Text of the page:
According to surveys, the average person wants to donate more – but they are unsure how to eke more out of their finances. Unfortunately, this is but one of many concerns when it comes to supporting charities. A run of less than ethical nonprofits has put heat on all legitimate ones, raising questions, concerns, and hesitation.

That begs the question; what is the smartest way to donate, given financial and ethical concerns? There are thousands of people asking this question globally, and thankfully there are some solutions available.

Find Other Ways to Help

Charities need more than hard cash (though that certainly never hurts). There will always be alternative ways to give back, even when a budget is tight. For example, you can always donate your time, skills, and even your stuff.

Financially Savvy Donations

Given all of the alternatives to donating, it should come as no surprise that there are just as many ways to be a financially savvy donator. If you’re looking to make the biggest bang for your buck, look for donation matching opportunities.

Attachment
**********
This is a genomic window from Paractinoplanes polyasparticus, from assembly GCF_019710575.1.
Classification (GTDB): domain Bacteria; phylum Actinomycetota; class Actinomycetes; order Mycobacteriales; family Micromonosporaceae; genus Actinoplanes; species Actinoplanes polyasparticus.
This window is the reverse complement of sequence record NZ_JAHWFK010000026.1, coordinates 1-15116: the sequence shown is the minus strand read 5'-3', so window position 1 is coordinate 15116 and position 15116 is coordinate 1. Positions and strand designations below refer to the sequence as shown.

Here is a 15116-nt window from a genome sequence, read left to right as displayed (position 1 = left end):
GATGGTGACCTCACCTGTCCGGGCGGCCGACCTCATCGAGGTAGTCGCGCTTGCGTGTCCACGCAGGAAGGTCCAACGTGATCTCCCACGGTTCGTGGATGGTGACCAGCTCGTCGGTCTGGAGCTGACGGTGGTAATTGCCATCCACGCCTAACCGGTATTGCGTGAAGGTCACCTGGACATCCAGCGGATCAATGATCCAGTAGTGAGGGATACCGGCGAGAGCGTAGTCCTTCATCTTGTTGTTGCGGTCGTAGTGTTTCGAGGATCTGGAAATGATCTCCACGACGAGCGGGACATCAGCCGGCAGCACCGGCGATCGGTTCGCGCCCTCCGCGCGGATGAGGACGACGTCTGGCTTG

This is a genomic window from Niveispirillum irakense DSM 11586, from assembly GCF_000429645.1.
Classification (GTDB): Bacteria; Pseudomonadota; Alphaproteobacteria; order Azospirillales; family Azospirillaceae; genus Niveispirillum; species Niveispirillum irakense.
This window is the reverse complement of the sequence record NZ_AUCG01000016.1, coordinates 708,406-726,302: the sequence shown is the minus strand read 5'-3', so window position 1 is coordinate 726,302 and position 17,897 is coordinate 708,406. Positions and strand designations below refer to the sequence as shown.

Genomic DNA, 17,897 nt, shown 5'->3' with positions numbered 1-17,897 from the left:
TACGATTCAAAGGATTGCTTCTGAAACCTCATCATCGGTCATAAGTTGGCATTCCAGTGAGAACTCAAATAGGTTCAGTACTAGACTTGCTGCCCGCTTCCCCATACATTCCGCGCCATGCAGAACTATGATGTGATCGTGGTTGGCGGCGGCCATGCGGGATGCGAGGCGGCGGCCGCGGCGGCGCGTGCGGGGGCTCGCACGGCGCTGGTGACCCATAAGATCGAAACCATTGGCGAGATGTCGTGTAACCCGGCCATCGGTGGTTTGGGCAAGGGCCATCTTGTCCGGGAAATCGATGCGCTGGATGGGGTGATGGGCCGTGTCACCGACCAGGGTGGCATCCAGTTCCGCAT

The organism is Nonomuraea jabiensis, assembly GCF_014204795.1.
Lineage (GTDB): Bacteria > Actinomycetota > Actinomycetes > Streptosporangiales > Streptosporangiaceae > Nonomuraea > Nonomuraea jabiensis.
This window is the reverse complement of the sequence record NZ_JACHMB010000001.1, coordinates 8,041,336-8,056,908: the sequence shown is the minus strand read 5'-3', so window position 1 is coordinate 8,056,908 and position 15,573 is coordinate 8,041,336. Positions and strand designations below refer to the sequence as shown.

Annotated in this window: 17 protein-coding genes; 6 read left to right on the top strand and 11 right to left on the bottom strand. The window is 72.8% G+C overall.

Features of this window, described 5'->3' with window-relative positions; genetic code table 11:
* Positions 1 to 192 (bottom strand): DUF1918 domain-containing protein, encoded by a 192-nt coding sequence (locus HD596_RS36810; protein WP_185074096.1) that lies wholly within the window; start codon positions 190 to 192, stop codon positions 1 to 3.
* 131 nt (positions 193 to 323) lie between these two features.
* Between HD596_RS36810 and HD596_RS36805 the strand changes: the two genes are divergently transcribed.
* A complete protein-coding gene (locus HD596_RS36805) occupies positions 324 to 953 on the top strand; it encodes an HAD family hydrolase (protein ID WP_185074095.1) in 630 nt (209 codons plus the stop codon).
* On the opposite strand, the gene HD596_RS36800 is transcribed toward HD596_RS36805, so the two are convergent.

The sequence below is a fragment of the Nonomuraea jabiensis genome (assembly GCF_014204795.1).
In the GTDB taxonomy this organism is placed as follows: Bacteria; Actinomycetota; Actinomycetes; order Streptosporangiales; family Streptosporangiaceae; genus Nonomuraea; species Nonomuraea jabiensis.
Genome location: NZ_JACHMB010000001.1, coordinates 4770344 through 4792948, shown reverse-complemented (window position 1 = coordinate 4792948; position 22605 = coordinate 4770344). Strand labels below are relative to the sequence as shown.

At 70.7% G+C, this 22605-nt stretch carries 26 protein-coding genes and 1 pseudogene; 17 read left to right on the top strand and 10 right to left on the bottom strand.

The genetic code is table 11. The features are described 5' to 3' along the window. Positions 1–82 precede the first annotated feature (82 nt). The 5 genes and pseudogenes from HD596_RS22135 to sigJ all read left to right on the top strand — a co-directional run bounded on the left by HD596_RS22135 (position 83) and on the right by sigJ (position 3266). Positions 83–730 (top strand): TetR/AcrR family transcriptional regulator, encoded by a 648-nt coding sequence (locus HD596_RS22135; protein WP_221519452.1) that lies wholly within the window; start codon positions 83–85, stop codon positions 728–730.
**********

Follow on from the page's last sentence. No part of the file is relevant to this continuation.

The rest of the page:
Taking it a step further, donators can set up automated processes to ensure that they hit their goals – and stay on track. If this idea sounds interesting but intimidating, it might be time to talk to a financial planner.

Research is Key

As far as finding the right nonprofit to support – research is your friend. The first step in this process is to try to find a nonprofit that fits with your values. Consider how you want to help better the world, and find an organization striving to do precisely that.

Once that part is done, it’s time to research the organization. Sites like Charity Navigator and Charity Watch can help make quick work of this process, though it never hurts to do your own research.

One thing to keep an eye out for is how high the organization’s operating costs are. Will most of the donation be going towards that fund? Or will the money be doing something good – such as helping the cause you’re actually trying to support? This is an important question, and if the organization can’t (or won’t) answer it, then it is time to move on.